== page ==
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A&E Feature 

What to Know Before You Go


Ziggy Marley
8 p.m. Tue., Nov. 28
House of Blues, 225 Decatur St., 310-4999;

Reggae's first son has been carrying the family torch for years, performing with his legendary Melody Makers (who split in the late '90s) as well as occasionally with his brothers Stephen, Julian and Damian. This year, Marley released a second solo album, Love is My Religion (Tuff Gong International), and he might have been feeling like there was something to prove: his youngest brother Damian "Jr. Gong" Marley just had blowout success with his politically intense and musically hybrid release Welcome to Jamrock . But the intense, potent tracks on Love is My Religion — tinged with ska and African beats — prove that the No. 1 son is still very capable of praising the Lion of Zion. Word has it that on the solo tour, he's also been liberally sprinkling the set list with Melody Makers classics as well as some of his dad's best. Skye, the original vocalist for Morcheeba, opens. Tickets $29.50. — Alison Fensterstock


The SantaLand Diaries
7:30 p.m. Thu.-Sat. Nov. 30-Dec.2; 2:30 p.m. Sun. Dec 3.; through Dec. 16
Actor's Theatre of New Orleans, WTIX-FM Building, 4539 I-10 Service Road, Metairie, 456-4111

When he was an aspiring writer in New York City, David Sedaris took all sorts of odd jobs, one of which was working as an elf in SantaLand at Macy's during the holiday season between Thanksgiving and Christmas. First serialized and broadcast on National Public Radio, his essays, The SantaLand Diaries, were to holiday lights and cheer what Spinal Tap is to rock 'n' roll. Sedaris recounted the banal cheer of punching the clock in the faux snowy wonderland, the bizarre labor pool of Santa's helpers and less-than-cheery confrontations with New Yorkers in line to meet Santa. Sedaris published the essays in Barrel Fever and went on to write critically acclaimed essays and novels and become a regular contributor to National Public Radio. Eventually the Diaries were adapted as a one-man show. This is a satirical and raw version of the holidays that any Grinch would thoroughly enjoy. David Glasser stars as the underemployed man in an elf suit. Some of the material may be a bit too colorful for young audiences. Tickets $16 general admission, $14 students/seniors. — Will Coviello


New Orleans R&B Revue Photo by Celeste Marshall
9 p.m. Fri., Dec. 1
Ernie K-Doe's Mother-In-Law Lounge, 1500 N. Claiborne Ave., 947-1078

Since Katrina, the newly-formed New Orleans Musicians Hurricane Relief Fund has been kicking butt and taking names in terms of getting local musicians help with health care and housing. Lately, it's taken on the task of getting them sustainable work. That is good for them and good for the community at large, which gets the treat of seeing legendary local artists doing what they do best. The fund has teamed up with local roots-music wizards the Mystic Knights of the Mau Mau to put on a monthly series of classic New Orleans R&B shows, and after two high-profile gigs at Preservation Hall and the Voodoo Music Experience, they're bringing the sound back into neighborhood clubs like the Mother-In-Law. This show features an instrumental set from legendary bandleader and producer Wardell Quezerque (pictured), whose magic touch can be heard on hits like Jean Knight's "Mr. Big Stuff," playing with his all-star band. Blues mistress Marva Wright, who recently moved back to New Orleans, will also perform a homecoming set. Free admission. — Fensterstock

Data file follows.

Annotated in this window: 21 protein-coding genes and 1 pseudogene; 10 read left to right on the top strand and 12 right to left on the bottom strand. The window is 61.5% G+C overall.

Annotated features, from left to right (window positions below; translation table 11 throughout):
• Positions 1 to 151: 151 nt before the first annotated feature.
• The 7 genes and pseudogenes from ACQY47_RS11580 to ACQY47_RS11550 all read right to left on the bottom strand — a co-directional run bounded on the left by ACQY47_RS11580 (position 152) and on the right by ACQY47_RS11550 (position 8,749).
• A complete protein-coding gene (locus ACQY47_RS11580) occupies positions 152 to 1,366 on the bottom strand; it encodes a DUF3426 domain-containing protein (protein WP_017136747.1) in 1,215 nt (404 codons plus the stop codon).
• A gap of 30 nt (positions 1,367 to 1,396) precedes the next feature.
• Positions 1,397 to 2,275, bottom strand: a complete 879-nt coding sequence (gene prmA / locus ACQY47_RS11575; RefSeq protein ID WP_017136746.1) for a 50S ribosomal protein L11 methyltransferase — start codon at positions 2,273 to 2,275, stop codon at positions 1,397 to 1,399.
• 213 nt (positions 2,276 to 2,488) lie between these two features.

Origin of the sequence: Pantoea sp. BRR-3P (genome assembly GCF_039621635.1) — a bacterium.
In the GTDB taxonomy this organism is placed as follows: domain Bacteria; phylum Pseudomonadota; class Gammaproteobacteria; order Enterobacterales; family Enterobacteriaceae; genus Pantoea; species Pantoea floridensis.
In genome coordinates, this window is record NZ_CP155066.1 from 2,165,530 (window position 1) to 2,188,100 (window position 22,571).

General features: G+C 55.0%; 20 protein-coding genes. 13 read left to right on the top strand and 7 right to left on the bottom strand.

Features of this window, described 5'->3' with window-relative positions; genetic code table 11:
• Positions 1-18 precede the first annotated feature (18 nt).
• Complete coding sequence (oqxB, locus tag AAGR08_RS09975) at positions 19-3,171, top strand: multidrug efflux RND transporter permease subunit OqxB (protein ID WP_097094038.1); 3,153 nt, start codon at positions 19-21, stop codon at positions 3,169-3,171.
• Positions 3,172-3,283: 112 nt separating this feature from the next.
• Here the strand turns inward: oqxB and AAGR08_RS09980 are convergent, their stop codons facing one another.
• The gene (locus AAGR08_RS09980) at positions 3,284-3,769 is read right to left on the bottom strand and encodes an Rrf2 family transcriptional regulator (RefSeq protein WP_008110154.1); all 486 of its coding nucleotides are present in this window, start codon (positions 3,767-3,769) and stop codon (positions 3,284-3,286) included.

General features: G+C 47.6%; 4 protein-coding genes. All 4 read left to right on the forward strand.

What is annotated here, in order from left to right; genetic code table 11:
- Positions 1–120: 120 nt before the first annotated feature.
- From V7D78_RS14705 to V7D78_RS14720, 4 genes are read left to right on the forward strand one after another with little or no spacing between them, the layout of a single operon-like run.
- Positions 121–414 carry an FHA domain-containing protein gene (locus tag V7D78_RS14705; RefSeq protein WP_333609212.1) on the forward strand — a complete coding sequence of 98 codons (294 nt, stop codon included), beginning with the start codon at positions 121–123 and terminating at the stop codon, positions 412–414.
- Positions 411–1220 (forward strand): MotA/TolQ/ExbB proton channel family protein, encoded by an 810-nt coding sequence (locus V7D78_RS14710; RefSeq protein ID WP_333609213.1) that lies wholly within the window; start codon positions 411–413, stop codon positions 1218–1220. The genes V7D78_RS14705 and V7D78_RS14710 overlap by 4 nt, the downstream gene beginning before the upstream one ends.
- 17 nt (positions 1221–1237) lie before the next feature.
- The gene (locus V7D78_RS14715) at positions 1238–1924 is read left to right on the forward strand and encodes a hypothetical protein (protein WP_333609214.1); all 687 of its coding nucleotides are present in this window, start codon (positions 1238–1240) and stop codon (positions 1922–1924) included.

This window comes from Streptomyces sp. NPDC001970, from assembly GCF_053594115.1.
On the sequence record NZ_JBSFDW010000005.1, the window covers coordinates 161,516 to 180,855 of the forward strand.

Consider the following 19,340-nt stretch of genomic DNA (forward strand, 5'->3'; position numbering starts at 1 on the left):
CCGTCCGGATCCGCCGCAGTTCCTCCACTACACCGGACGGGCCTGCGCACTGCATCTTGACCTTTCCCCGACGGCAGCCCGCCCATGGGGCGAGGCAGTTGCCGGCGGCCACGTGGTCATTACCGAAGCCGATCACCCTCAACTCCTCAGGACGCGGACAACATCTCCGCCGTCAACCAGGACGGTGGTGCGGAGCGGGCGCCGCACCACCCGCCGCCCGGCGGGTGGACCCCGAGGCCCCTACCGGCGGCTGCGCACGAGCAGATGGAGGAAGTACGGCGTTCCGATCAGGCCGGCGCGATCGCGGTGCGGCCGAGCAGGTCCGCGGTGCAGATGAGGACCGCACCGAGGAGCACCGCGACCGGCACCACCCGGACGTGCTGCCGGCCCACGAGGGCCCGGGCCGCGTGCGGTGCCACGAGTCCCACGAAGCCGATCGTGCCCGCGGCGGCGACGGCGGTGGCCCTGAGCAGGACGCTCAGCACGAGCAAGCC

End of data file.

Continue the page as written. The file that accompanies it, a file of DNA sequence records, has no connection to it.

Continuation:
Artistic Ancestry: ArtSpot Productions 10th Anniversary
Thu.-Mon. Nov. 30-Dec. 1; through Dec. 10
Contemporary Arts Center, 900 Camp St. 822-7387;

Photo by Zack Smith When performance artist Kathy Randels returned to New Orleans in 1996, she started using the production company name ArtSpot Productions for performances of her one-woman show Rage in/Rage Out , a piece about the real life experiences of women in prison and the crimes and circumstances that got them there. A decade later, ArtSpot has produced countless shows and collaborative works both in New Orleans and internationally. She's performed Rage In/Rage Out everywhere from New Zealand to Europe. She and partner and musician Sean LaRocca are still the core of ArtSpot, but they have worked with more than 25 other individuals and production and performance companies over the years. Their alternative theater productions have at times pushed the boundaries of non-linear narratives and incorporated other mediums, especially dance, but all with a mission to open up artistic and cultural dialogue. "Artspot is the place in your body or on your soul that is hit when you experience a great work of art," Randels says. The group's upcoming 10-day anniversary celebration includes some of their most popular works from past years, including Chekhov's Wild Ride (pictured), and performances by artistic collaborators like Belgrade's Dah Teatar, a group Randels has worked with over the course of the past decade. See the Web site ( for a list of performances, discussion groups and workshops. Most events take place at the Contemporary Arts Center. Prices vary. — Coviello

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click to enlarge CELESTE MARSHALL
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